Taking a tablet to fight fire

16/12/2016 - 12:32


Save articles for future reference.

A UWA research project could change the way fighfighters and farmers deal with the threat of bushfires.

RAPID: George Milne says the Australis software breaks down the landscape with details on topography and fuel type.

A UWA research project could change the way fighfighters and farmers deal with the threat of bushfires.

THE SOFTWARE package is designed for powerful tablet computers that can determine the direction, intensity and rate of bushfire spread in real time, and has the potential to significantly revolutionise fire control and prevention strategies.

Researchers working at The University of Western Australia are in the final stages of developing the software, and are seeking a new round of funding to bring the technology to the stage where it can be trialled by firefighters, and later to the point of commercialisation.

Bushfires have taken a heavy toll on WA communities in recent years.

Last year’s Esperance bushfire killed four people and an estimated 4,500 head of livestock, while WA Farmers estimated the loss of grain due to the Esperance fire to be valued at more than $60 million.

And earlier this year the fire that spread through Yarloop, which took two lives and damaged more than 180 properties, was estimated to incur insured losses of $71 million as a result of 1,300 claims, according to the Insurance Council of Australia.

UWA research

During a simulation exercise, the bushfire prediction software under development at UWA took just 10 seconds to compute and generate fire-predictive maps of the 2011 Margaret River prescribed burn, which turned into a wildfire that took out thousands of hectares of bushland and damaged more than 60 homes.  

The software, named Australis, can accurately predict a fire direction and spread from 30 minutes to as much as 24 hours into the future – all from the touch of a screen.

Australis in action predicitve-mapping the 2011 Margaret River fire

If the Australis project and its partners, the Department of Fire Emergency Services, Department of Parks and Wildlife and Landgate, are successful in receiving Royalties for Regions funding the technology will be one step closer to becoming publicly available to fire brigades and farmers.

Project leader and UWA School of computer science and software engineering professor, George Milne, said further funds were needed in order to cover the bulk of a four-year program, which budgets for 100 tablets, field trials and specialised training on how to use the technology. 

“If we were to get the funding by next summer we’ll trial the technology out in the field and refine it,” Professor Milne told Business News.

“We’ll start with five prototypes and train volunteers and professional firefighters to trial the interfaces.

“Hopefully its success in field will then attract attention from other states in need of something like this – that’s when it will become a commercial product.”

Professor Milne said the ‘guts’ of the fire model mechanism involved breaking down the mapped landscape into small regular polygon cells, with each representing a section of that landscape, containing information about the topography and fuel type in that area.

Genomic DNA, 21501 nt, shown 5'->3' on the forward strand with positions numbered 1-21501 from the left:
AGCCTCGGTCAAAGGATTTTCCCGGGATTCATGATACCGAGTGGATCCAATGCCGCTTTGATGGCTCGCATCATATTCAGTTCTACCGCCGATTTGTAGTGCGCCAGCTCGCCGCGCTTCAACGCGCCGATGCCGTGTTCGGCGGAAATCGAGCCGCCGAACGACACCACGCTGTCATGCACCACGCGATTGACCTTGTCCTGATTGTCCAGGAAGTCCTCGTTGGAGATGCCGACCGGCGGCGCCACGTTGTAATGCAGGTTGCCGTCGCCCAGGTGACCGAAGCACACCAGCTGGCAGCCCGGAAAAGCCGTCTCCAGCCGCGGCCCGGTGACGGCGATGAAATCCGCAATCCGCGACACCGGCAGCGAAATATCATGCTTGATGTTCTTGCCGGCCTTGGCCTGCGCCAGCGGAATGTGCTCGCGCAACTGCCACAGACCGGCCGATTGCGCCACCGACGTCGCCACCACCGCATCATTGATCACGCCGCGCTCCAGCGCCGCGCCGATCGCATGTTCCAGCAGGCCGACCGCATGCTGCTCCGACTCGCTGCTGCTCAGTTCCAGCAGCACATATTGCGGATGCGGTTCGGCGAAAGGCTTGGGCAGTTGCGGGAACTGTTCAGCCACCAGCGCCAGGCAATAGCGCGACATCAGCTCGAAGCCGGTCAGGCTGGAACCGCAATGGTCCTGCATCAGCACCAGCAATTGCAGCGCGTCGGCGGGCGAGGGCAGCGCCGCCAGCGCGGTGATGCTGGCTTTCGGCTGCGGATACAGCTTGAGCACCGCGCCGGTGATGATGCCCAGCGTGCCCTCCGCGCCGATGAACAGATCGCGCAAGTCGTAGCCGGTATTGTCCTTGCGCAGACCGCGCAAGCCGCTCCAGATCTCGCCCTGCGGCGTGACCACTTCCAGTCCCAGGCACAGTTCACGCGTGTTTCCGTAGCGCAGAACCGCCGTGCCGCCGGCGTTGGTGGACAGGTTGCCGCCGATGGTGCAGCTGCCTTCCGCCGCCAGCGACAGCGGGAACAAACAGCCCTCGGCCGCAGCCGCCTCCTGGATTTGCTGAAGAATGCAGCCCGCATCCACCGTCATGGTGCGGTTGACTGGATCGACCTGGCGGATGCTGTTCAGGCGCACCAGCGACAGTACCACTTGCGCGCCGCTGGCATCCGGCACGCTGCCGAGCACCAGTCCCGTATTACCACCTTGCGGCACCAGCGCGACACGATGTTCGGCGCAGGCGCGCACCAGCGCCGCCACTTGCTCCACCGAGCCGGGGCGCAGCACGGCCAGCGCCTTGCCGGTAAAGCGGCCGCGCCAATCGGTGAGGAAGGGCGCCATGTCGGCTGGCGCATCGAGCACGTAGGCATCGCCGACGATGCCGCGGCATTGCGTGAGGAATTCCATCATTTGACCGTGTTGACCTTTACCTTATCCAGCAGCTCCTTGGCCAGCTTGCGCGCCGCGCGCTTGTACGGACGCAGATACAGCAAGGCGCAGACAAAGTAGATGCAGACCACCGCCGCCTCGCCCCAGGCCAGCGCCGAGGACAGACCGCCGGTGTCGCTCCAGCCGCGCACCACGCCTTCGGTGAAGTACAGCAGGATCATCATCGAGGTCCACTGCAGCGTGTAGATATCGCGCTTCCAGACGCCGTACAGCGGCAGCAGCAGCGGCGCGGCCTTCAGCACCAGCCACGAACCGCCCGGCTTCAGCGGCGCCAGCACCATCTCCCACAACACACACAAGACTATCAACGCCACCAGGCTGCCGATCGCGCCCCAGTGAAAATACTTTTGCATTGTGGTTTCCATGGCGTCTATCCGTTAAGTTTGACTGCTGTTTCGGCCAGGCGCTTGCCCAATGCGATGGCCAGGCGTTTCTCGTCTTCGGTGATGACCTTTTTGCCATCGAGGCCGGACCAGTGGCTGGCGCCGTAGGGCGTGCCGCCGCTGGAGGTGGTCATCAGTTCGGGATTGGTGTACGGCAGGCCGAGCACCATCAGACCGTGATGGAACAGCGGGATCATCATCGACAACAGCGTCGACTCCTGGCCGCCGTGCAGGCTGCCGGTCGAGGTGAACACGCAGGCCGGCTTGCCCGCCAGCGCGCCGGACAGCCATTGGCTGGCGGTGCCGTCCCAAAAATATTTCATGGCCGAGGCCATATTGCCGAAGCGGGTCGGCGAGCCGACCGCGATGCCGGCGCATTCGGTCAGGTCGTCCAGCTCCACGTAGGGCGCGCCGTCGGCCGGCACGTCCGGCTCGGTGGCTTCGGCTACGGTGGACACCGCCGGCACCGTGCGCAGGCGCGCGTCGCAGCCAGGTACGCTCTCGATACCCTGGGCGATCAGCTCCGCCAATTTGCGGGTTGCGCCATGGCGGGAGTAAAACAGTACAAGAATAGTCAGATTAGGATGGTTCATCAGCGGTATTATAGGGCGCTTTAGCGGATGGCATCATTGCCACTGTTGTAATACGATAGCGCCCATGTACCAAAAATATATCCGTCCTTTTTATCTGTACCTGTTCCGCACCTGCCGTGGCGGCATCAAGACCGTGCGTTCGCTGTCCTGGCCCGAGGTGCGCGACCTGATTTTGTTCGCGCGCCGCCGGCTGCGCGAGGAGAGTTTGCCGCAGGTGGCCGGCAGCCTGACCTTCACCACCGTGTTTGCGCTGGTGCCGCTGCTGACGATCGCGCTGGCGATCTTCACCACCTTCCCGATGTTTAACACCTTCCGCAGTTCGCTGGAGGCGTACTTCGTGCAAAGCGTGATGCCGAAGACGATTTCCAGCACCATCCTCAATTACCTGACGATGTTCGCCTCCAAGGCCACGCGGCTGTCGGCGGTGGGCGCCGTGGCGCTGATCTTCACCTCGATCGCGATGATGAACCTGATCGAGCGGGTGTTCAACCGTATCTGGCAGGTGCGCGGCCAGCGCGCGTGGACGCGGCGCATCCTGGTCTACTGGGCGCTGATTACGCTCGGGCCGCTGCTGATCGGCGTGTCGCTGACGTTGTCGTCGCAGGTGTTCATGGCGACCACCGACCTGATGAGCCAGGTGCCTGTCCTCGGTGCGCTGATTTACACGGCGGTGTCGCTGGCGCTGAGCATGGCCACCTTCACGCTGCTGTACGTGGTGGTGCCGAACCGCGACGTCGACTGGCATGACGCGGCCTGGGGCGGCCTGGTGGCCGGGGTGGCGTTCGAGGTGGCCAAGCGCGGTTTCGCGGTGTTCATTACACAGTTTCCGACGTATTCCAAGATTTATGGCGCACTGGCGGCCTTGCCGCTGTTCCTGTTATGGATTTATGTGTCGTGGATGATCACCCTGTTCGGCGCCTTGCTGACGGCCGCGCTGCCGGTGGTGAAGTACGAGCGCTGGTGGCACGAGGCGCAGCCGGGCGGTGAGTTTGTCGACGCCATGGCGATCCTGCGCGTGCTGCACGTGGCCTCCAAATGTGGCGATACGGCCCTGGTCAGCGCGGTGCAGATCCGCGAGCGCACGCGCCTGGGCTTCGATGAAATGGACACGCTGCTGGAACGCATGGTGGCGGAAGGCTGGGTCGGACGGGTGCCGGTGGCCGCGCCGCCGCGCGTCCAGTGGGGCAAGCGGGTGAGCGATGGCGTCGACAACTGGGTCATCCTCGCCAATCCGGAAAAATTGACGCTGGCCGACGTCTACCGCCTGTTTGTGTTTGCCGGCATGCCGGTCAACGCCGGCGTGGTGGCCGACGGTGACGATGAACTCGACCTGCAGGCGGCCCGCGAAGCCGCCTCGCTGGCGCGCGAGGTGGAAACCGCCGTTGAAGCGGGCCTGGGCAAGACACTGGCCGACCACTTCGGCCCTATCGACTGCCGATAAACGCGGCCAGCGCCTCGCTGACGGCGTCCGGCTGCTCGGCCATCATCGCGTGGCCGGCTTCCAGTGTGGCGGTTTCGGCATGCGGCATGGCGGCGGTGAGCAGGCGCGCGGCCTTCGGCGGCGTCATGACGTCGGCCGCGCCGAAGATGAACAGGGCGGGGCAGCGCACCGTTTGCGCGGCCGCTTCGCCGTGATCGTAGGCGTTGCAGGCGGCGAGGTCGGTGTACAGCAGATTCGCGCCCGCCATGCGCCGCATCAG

“It is the timing that’s key,” he said.

“The basic underlying algorithm is the time stamps we have on the ignition of each of these cells; the system calculates when cells are going to ignite relative to their neighbours depending on a range of factors computed in the system.”

The system analyses data based on geographical topography, altitude between cells, vegetation types, forecast weather, WA bushfire-prone hotspots, fuel accumulation, rate of spread and time since last burn to predict when and where the next cell will ignite.

“It’s this rapid computation that allows us to run it on a high-end tablet,” Professor Milne said. 

“The original version we developed relied on internet connectivity in real-time downloads of various maps, but we’ve worked out how to do that as a one-off task by loading it up on the tablet. 

“That then obviates the need to have internet access and makes it portable and autonomous – as far as we know there’s no other technology worldwide that does that.”

Professor Milne said the Australis software would also complement the Aurora system currently in use by the Department of Fire and Emergency Services, which runs the simulator from one central location for all fires in WA.

“On a day where there are several bushfires across the state it may take too long to predict each individual fire’s progress using a single system in the central headquarters,” he said.

“The advantage to local brigades with access to this technology is that it will give them location-specific information about communities at risk and unlike current methods that send out an alert text, this generates a map you can instantly see. This can happen in the early stages of a bushfire, when time-critical responses are required.”

If unsuccessful in securing funding from the government, Professor Milne hopes to lure investor interest. Investment is also required to market the stand-alone technology overseas, which Professor Milne will be presenting at a Wildfire conference in Spain next month. 


Subscription Options